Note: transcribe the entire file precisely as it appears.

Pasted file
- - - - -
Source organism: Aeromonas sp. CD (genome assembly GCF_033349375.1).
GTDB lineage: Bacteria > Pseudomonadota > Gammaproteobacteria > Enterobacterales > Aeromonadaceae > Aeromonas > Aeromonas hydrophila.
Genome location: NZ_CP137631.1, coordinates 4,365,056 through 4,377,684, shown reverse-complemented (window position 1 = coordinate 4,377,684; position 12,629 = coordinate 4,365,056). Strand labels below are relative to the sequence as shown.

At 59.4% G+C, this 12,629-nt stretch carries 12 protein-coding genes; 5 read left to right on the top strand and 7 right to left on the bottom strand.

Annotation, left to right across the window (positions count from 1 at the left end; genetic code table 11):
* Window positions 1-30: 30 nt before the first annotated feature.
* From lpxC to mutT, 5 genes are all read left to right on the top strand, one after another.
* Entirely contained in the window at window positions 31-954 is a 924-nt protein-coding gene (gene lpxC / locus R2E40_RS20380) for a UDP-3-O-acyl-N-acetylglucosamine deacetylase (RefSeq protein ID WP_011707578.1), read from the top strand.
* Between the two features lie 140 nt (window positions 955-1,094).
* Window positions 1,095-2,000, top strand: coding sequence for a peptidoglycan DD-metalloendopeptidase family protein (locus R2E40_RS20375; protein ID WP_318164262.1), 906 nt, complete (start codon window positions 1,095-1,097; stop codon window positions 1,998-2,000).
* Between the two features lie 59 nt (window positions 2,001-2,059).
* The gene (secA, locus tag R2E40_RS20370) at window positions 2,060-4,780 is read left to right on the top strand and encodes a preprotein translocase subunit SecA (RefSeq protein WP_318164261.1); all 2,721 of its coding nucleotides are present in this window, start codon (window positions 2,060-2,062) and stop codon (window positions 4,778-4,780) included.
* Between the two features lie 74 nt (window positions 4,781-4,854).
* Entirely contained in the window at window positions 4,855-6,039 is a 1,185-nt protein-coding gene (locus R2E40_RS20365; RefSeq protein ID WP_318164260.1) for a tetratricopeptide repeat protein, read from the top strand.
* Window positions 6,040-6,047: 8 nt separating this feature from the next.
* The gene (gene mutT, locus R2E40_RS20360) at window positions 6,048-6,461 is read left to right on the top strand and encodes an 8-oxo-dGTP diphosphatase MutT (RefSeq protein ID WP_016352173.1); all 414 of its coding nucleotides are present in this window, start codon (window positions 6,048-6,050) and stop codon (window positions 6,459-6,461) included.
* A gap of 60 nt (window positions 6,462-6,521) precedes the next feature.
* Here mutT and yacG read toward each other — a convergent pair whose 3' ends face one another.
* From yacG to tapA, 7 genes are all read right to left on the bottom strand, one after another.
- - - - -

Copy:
Source organism: Aeromonas sp. CD (genome assembly GCF_033349375.1).
GTDB lineage: Bacteria > Pseudomonadota > Gammaproteobacteria > Enterobacterales > Aeromonadaceae > Aeromonas > Aeromonas hydrophila.
Genome location: NZ_CP137631.1, coordinates 4,365,056 through 4,377,684, shown reverse-complemented (window position 1 = coordinate 4,377,684; position 12,629 = coordinate 4,365,056). Strand labels below are relative to the sequence as shown.

At 59.4% G+C, this 12,629-nt stretch carries 12 protein-coding genes; 5 read left to right on the top strand and 7 right to left on the bottom strand.

Annotation, left to right across the window (positions count from 1 at the left end; genetic code table 11):
* Window positions 1-30: 30 nt before the first annotated feature.
* From lpxC to mutT, 5 genes are all read left to right on the top strand, one after another.
* Entirely contained in the window at window positions 31-954 is a 924-nt protein-coding gene (gene lpxC / locus R2E40_RS20380) for a UDP-3-O-acyl-N-acetylglucosamine deacetylase (RefSeq protein ID WP_011707578.1), read from the top strand.
* Between the two features lie 140 nt (window positions 955-1,094).
* Window positions 1,095-2,000, top strand: coding sequence for a peptidoglycan DD-metalloendopeptidase family protein (locus R2E40_RS20375; protein ID WP_318164262.1), 906 nt, complete (start codon window positions 1,095-1,097; stop codon window positions 1,998-2,000).
* Between the two features lie 59 nt (window positions 2,001-2,059).
* The gene (secA, locus tag R2E40_RS20370) at window positions 2,060-4,780 is read left to right on the top strand and encodes a preprotein translocase subunit SecA (RefSeq protein WP_318164261.1); all 2,721 of its coding nucleotides are present in this window, start codon (window positions 2,060-2,062) and stop codon (window positions 4,778-4,780) included.
* Between the two features lie 74 nt (window positions 4,781-4,854).
* Entirely contained in the window at window positions 4,855-6,039 is a 1,185-nt protein-coding gene (locus R2E40_RS20365; RefSeq protein ID WP_318164260.1) for a tetratricopeptide repeat protein, read from the top strand.
* Window positions 6,040-6,047: 8 nt separating this feature from the next.
* The gene (gene mutT, locus R2E40_RS20360) at window positions 6,048-6,461 is read left to right on the top strand and encodes an 8-oxo-dGTP diphosphatase MutT (RefSeq protein ID WP_016352173.1); all 414 of its coding nucleotides are present in this window, start codon (window positions 6,048-6,050) and stop codon (window positions 6,459-6,461) included.
* A gap of 60 nt (window positions 6,462-6,521) precedes the next feature.
* Here mutT and yacG read toward each other — a convergent pair whose 3' ends face one another.
* From yacG to tapA, 7 genes are all read right to left on the bottom strand, one after another.